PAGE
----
Dark brown and black charring on the outsides of the meat is what we should be avoiding.

How much red meat is a “moderate” amount?

The best option we have, if we choose to eat red meat at all, is to eat it in moderation. Most people should be ok with consuming red meat in moderation, but what is moderation? A moderate amount is about 2-3 servings of red meat a week.7 A serving is 3 ounces, which many people will compare to a deck of cards or about the size of the palm of your hand, though you can certainly eat less than 3 ounces if you like.

If you choose to not eat any red meats, there are lots of other options out there. You can try eating more white meats in place of red meats. White meat can actually have the opposite effect on our health red meat does. Another option would be to include more non-animal sources of protein like beans, lentils, tofu, nuts, and grains in our diet as substitutions for meat.

Go forth and be healthy!

Health problems can become exaggerated when we add many unhealthy habits to our lives. Eating red meat along with doing things like smoking and eating an imbalanced diet can increase your risk of having health problems.5 The important things to remember are to eat in moderation, know what moderation is, eat a variety of foods, and maintain a balanced diet while staying active. Too much red meat can be harmful to our health so it’s important to keep track of what we’re putting in our bodies.

What should we do?

  • If you’re going to eat red meat:
    • Eat it less frequently
    • Buy lean meats
    • Don’t overcook it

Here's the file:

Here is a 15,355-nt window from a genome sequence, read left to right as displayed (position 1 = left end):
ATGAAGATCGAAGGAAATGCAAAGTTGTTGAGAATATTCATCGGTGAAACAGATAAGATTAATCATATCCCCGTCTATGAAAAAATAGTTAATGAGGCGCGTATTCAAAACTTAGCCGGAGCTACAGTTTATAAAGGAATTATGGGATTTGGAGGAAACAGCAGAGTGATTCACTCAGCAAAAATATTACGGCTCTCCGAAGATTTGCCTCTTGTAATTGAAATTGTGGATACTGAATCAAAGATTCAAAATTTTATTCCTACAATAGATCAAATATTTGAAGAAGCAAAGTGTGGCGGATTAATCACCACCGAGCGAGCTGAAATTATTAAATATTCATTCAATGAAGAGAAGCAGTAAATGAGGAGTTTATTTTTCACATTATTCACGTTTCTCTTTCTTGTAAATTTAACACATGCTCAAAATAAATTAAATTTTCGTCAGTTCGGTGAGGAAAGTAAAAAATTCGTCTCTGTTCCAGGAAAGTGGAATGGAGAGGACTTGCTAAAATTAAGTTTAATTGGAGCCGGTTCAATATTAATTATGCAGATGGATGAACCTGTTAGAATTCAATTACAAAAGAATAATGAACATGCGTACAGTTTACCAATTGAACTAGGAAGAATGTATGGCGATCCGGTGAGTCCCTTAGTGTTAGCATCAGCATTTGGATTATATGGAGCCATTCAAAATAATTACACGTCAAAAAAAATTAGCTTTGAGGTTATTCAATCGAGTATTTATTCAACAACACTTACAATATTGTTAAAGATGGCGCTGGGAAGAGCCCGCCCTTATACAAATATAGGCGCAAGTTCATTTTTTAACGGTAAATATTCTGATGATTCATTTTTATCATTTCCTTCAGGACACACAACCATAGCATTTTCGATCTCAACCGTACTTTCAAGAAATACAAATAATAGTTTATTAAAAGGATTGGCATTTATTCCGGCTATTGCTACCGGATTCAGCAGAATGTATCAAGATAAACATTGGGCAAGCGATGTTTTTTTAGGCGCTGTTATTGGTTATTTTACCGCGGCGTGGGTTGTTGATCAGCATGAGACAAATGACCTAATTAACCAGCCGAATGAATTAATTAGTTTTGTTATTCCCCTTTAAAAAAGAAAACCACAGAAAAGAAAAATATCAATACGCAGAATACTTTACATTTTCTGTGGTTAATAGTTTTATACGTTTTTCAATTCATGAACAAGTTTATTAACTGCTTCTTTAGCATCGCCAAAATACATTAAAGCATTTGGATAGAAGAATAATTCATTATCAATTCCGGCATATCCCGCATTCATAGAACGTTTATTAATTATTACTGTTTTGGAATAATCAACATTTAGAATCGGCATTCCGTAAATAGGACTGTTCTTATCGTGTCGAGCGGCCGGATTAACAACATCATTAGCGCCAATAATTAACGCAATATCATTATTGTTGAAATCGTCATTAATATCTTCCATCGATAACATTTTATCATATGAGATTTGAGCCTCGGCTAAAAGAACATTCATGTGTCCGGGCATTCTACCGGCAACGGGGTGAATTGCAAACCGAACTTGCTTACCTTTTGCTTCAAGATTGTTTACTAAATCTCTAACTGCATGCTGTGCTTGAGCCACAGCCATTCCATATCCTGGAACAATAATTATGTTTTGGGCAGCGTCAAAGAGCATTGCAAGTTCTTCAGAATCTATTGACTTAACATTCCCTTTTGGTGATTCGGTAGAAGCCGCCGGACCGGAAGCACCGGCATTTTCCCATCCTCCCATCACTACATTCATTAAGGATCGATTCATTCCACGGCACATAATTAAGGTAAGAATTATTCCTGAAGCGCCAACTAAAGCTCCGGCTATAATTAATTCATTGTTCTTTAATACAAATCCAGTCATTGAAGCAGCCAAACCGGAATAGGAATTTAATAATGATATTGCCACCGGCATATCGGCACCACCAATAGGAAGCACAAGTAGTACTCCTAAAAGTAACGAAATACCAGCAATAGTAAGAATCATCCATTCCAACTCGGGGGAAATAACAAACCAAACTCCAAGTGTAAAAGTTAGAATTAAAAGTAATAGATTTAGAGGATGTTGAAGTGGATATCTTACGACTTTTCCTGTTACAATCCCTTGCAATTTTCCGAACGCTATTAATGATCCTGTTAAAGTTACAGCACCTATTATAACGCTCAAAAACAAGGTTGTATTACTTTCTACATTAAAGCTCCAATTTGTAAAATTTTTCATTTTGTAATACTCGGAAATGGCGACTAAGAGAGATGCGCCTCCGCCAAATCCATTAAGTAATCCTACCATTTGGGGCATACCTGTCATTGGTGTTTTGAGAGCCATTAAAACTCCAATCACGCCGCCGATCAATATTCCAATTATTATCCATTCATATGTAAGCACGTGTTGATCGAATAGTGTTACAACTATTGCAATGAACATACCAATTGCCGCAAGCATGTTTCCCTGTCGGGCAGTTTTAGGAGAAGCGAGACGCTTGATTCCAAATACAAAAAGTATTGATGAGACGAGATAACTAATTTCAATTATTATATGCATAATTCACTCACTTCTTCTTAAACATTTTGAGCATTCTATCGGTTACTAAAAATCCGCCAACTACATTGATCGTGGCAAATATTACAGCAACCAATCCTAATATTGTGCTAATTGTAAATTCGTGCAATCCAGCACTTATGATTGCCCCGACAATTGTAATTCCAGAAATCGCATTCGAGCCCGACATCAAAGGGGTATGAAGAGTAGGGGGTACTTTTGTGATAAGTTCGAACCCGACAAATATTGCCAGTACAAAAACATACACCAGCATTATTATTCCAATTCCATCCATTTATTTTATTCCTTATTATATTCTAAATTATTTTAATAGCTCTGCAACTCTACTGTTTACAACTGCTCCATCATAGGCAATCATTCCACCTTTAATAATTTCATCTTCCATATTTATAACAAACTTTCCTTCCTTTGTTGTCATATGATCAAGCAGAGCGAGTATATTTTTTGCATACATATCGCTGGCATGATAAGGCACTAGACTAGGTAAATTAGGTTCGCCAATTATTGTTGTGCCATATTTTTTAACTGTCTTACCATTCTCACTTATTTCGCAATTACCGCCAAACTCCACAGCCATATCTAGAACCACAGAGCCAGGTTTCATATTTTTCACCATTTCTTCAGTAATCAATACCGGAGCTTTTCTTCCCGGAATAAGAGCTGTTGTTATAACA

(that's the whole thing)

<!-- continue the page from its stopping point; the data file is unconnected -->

• Trim off and drain excess fats
    • Avoid processed red meats
  • Choose lean protein sources such as fish, poultry, nuts, beans, etc.
  • Eat lots of fruits, vegetables, and whole grains.


  1. Freedman ND, Cross AJ, McGlynn KA, et al. Association of meat and fat intake with liver disease and hepatocellular carcinoma in the NIH-AARP cohort. J Natl Cancer Inst. 2010;102(17):1354-1365. doi:10.1093/jnci/djq301. PMID: 20729477
  2. Sinha R, Cross AJ, Graubard BI, Leitzmann MF, Schatzkin A. Meat Intake and Mortality: A Prospective Study of Over Half a Million People. Arch Intern Med. 2009;169(6):562-571. doi:10.1001/archinternmed.2009.6. PMID: 19307518
  3. Pan A, Sun Q, Bernstein AM, et al. Red Meat Consumption and Mortality: Results from Two Prospective Cohort Studies. Archives of internal medicine. 2012;172(7):555. doi:10.1001/archinternmed.2011.2287. PMID: 22412075
  4. Li F, An S, Hou L, Chen P, Lei C, Tan W. Red and processed meat intake and risk of bladder cancer: a meta-analysis. International Journal of Clinical and Experimental Medicine. 2014;7(8):2100. PMID: 25232394
  5. Tasevska N, Sinha R, Kipnis V, et al. A prospective study of meat, cooking methods, meat mutagens, heme iron, and lung cancer risks. The American Journal of Clinical Nutrition. 2009;89(6):1884. doi:10.3945/ajcn.2008.27272. PMID: 19369370
  6. John, Esther M. et al. “Meat Consumption, Cooking Practices, Meat Mutagens and Risk of Prostate Cancer.” Nutrition and cancer 63.4 (2011): 525–537. PubMed Central. Web. PMID: 21526454
  7. Kappeler R, Eichholzer M, Rohrmann S. Meat consumption and diet quality and mortality in NHANES III. Eur J Clin Nutr. 2013;67(6):598-606. doi:10.1038/ejcn.2013.59. PMID: 23486512

This is a student paper and not meant to be taken as health advice. If you are looking for actual health and diet advice please speak to your healthcare team.